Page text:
Thursday 7 March 2013

Simnel Cake & Mothers Day

Simnel cake is often associated with Easter, but it is traditionally a cake baked for Mothering Sunday. Young girls who lived and worked away from home in service were given half a day off on Mothering Sunday, during which they would bake this cake and take it home to their mothers. This year Mothers Day is Sunday 10th March.

A Simnel cake is a light fruitcake containing sultanas, apricots and cherries that is topped off with a layer of marzipan and decorated with 11 marzipan balls around the edge. This fruitcake is also extra special as it also contains a middle layer of marzipan that is baked into the cake itself, producing a delicious moist and gooey almond middle layer. It’s quite unique and I know of no other cake which does this. I suppose Stollen is similar in that it has marzipan baked inside, but Stollen is more of a bread than a cake, and there is no marzipan decoration.

The marzipan on top of the cake is often lightly toasted gently under a grill to give it a speckled golden appearance and a little more depth of flavour. Alternatively you swipe at it with a blowtorch (I did!) I find this results in a more even browning.

The eleven marzipan balls around the edge are meant to represent the twelve disciples, minus the traitor Judas. However, I’m unsure if this was present on the traditional Mothers Day Simnel cake as this seems to symbolise an event more associated with Easter, so this may have been added later. Either way if you are a lover of marzipan, then getting a slice of cake with one of the marzipan balls is an extra treat.

My mother and I both love this cake and I try to bake her one every year. Unfortunately (for me) she is away on holiday over Mothers Day this year, but I am going to see her in a few weeks time, and plan to bake her one then. These photos are actually from a previous years Simnel cake, but I wanted to encourage everyone to bake one themselves.
This recipe originally came from The Ultimate Cake Book by Mary Berry. I have been baking Mary Berry’s recipes since I was a little girl and this book belongs to my mum. It’s much used, its batter splattered pages a record of years of enjoyment. I have fond memories of sitting for hours and reading through the recipes and gazing in wonder at the (now slightly dated and faded) photographs. I like to think I knew and loved her long before her Great British Bake Off  fame.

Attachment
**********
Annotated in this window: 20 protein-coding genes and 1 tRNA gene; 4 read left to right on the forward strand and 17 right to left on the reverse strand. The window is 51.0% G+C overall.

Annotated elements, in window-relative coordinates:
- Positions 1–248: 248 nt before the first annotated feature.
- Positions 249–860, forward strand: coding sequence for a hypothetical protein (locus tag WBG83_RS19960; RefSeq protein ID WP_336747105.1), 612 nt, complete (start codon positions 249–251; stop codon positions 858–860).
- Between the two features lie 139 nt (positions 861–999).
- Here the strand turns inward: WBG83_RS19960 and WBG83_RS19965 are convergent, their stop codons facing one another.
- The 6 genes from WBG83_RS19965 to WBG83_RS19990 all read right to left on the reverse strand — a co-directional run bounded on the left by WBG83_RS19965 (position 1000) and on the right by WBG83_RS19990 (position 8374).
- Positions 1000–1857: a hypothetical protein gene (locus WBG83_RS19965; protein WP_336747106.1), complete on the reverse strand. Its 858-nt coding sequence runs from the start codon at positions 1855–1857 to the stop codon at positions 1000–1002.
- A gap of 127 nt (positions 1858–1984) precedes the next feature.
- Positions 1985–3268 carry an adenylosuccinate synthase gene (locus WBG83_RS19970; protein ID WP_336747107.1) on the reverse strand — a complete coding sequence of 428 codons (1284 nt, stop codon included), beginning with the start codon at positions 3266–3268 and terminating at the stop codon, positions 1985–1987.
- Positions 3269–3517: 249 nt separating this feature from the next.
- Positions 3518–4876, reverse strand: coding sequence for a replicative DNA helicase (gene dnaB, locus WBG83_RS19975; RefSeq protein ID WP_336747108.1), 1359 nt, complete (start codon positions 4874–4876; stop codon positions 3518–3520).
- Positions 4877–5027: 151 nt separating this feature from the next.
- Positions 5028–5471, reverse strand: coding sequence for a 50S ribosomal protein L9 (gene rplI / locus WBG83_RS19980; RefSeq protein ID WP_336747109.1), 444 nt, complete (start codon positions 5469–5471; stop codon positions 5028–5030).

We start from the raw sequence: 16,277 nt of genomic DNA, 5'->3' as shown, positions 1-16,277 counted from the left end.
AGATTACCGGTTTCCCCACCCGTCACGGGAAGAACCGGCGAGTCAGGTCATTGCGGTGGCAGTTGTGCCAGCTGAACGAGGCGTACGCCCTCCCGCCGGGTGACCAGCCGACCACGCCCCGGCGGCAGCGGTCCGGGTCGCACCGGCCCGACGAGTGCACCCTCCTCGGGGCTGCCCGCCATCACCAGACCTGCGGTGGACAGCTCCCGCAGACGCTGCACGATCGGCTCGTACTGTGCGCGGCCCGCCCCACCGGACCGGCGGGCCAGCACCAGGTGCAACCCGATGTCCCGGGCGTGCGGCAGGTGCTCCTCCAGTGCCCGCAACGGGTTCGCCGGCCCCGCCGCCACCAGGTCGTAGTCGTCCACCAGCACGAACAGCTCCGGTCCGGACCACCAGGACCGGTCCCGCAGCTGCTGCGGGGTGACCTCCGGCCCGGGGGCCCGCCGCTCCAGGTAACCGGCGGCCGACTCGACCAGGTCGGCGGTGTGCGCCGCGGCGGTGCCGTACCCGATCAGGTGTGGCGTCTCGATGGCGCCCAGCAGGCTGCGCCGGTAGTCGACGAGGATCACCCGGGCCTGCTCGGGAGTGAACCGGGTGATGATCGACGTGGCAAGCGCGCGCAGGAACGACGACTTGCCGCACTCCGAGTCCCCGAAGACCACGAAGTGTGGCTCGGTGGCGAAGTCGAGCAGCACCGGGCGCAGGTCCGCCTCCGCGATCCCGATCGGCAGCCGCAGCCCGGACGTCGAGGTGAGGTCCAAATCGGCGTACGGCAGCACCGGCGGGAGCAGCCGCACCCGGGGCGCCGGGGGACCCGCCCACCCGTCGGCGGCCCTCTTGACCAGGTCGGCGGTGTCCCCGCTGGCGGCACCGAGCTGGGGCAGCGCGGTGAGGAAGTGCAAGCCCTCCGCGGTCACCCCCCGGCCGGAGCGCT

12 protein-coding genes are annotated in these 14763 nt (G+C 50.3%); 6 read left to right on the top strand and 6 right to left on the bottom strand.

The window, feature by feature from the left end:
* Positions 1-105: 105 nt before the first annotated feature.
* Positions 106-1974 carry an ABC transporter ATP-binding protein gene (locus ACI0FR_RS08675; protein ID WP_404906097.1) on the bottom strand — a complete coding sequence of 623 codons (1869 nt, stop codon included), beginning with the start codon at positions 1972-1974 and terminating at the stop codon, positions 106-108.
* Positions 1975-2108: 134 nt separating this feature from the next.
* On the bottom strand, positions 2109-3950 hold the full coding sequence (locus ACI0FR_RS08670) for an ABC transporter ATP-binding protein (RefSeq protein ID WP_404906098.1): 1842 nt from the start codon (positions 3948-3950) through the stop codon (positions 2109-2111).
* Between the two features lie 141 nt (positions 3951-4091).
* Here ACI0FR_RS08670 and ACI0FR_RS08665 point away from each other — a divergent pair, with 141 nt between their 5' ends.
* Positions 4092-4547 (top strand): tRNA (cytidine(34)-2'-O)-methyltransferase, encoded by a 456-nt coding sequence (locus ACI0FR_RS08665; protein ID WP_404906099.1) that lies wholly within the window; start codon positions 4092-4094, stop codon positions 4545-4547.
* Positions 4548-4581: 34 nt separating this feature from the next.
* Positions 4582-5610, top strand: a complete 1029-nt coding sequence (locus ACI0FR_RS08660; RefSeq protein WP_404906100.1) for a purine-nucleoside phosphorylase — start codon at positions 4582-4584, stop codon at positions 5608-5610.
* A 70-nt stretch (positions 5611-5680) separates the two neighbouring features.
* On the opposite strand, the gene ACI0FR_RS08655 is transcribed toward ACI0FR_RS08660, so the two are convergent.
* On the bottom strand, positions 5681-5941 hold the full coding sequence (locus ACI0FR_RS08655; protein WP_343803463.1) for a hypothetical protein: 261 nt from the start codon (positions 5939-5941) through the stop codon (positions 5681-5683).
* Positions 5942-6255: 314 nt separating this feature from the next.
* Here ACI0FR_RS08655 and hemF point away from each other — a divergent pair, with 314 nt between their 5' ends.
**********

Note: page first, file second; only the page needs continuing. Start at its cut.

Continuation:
This cake is light, moist and studded with a colourful array of fruits. The sweet gooey marzipan adds a wonderful flavour that goes so well with the fruits. I find baking one a very enjoyable experience as mixing the batter always makes me reflect back on happy memories, mixing a little love into the cake itself. I’m sure this is one of the reasons it tastes so good, as a cake made with love, for someone you love is truly a special thing.

Simnel Cake
(Recipe adapted from Mary Berry’s Ultimate Cake Book)
175g light soft brown sugar
175g butter
175g gluten free (or regular) self raising flour
3 eggs
25g ground almonds
2 tbsp milk
100g sultanas
100g dried apricots
100g glace cherries
50g extra dried fruit of choice – raisins, pear, cranberries etc
2 tsp mixed spice
½ tsp cinnamon
250g marzipan
2 tbsp apricot jam

Preheat the oven to 160C. Grease and line the base and sides of a deep 8inch/20cm round cake tin with greaseproof paper.
Weigh the sugar, butter, flour, ground almonds, eggs and spices into a bowl. Beat together using an electric mixer until smooth. Beat in the milk.
Weigh out the dried fruit and chop the apricots and cherries into large pieces using a pair of scissors.
Fold all the dried fruit into the cake batter.
Pour half the cake mix into the tin and spread into an even layer.
Take 100g of the marzipan and roll out into a circle. Use the base of the cake tin to cut out a circle. Place this circle of marzipan on top of the cake batter in the pan. Top with the remaining cake mix and spread out evenly.
Bake in the oven for 1 hour before quickly removing the cake from the oven, covering the top of the tin with foil to prevent it from browning any further and return the tin to the oven for a further 30-40 minutes
It should be firm yet springy to the touch when cooked.
Remove from the oven and leave to cool completely in the tin. Once cool, release from the tin and carefully peel off the greaseproof paper.
Thinly roll out the remaining marzipan and cut out another circle, using the cake tin as a guide like before.
Heat the apricot jam until soft. Brush over the top of the cake and place the marzipan disc on top. Use your fingers to crimp the edges slightly.
Gather up the leftover scraps of marzipan and roll into 11 balls. Use a little jam or water to attach them around the rim of the cake.
Heat your grill and place the cake under the grill and allow the marzipan to toast and go golden brown. Rotate the cake as needed and keep a careful eye on it as it will start to brown very suddenly. Alternatively use a blowtorch (I find this works best) or leave it natural.
Tie a ribbon around the cake and present to your Mum.
Makes one 8inch/20cm cake


Nic said...

Love the blowtorch idea, looks brilliant!

The Caked Crusader said...

Lovely presentation - your toasted balls look adorable. What a shame your mum is away...but on the bright side, more cake for you!

Elle said...

Such a nice cake to share with your Mother each year! I love marzipan, so I would hope to get one of those toasted balls.